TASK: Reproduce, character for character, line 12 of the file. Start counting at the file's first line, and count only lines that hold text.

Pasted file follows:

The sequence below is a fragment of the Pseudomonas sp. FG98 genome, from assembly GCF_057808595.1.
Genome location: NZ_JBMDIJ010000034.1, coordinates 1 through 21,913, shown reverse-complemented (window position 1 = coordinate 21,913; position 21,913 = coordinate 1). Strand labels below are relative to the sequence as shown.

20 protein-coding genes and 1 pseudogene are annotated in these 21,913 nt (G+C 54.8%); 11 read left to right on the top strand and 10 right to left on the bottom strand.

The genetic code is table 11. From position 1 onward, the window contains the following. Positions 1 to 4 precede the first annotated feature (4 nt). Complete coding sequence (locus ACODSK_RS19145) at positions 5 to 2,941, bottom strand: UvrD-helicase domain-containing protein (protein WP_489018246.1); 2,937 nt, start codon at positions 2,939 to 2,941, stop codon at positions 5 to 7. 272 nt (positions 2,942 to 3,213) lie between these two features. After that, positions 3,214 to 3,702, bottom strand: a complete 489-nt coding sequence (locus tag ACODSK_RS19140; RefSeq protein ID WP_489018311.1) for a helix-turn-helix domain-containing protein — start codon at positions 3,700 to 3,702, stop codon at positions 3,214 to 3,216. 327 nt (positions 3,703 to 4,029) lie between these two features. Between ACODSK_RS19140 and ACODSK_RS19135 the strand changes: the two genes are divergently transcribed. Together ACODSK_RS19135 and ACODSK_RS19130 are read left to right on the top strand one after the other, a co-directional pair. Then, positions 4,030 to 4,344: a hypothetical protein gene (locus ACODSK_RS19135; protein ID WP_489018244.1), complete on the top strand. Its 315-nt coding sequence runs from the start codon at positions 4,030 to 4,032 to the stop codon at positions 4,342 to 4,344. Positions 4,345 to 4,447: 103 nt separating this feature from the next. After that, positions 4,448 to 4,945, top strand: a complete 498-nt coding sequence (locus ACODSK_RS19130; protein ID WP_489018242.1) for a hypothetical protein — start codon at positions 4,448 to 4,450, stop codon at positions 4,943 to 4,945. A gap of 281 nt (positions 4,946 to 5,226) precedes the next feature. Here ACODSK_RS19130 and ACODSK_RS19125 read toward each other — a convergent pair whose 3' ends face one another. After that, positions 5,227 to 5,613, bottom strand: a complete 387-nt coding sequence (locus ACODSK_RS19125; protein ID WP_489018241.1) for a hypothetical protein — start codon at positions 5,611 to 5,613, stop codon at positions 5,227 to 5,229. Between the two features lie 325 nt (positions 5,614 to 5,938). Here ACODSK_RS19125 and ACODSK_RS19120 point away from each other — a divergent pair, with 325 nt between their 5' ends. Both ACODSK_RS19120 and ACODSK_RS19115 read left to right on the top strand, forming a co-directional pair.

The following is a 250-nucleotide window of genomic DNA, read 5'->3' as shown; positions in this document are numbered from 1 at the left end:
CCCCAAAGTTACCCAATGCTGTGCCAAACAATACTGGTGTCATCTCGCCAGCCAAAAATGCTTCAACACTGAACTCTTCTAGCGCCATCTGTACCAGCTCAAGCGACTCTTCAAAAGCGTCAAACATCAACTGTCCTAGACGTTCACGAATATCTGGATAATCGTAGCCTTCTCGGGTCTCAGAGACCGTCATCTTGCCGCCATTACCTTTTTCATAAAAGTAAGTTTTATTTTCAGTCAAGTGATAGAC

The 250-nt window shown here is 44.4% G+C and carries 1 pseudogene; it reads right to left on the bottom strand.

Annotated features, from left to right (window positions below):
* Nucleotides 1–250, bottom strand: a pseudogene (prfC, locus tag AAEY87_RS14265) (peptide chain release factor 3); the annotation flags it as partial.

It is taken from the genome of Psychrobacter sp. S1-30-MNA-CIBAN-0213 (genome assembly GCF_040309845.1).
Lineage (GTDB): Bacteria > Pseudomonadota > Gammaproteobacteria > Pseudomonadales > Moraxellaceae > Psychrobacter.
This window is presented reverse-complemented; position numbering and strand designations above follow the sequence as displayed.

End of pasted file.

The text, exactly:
This window is presented reverse-complemented; position numbering and strand designations above follow the sequence as displayed.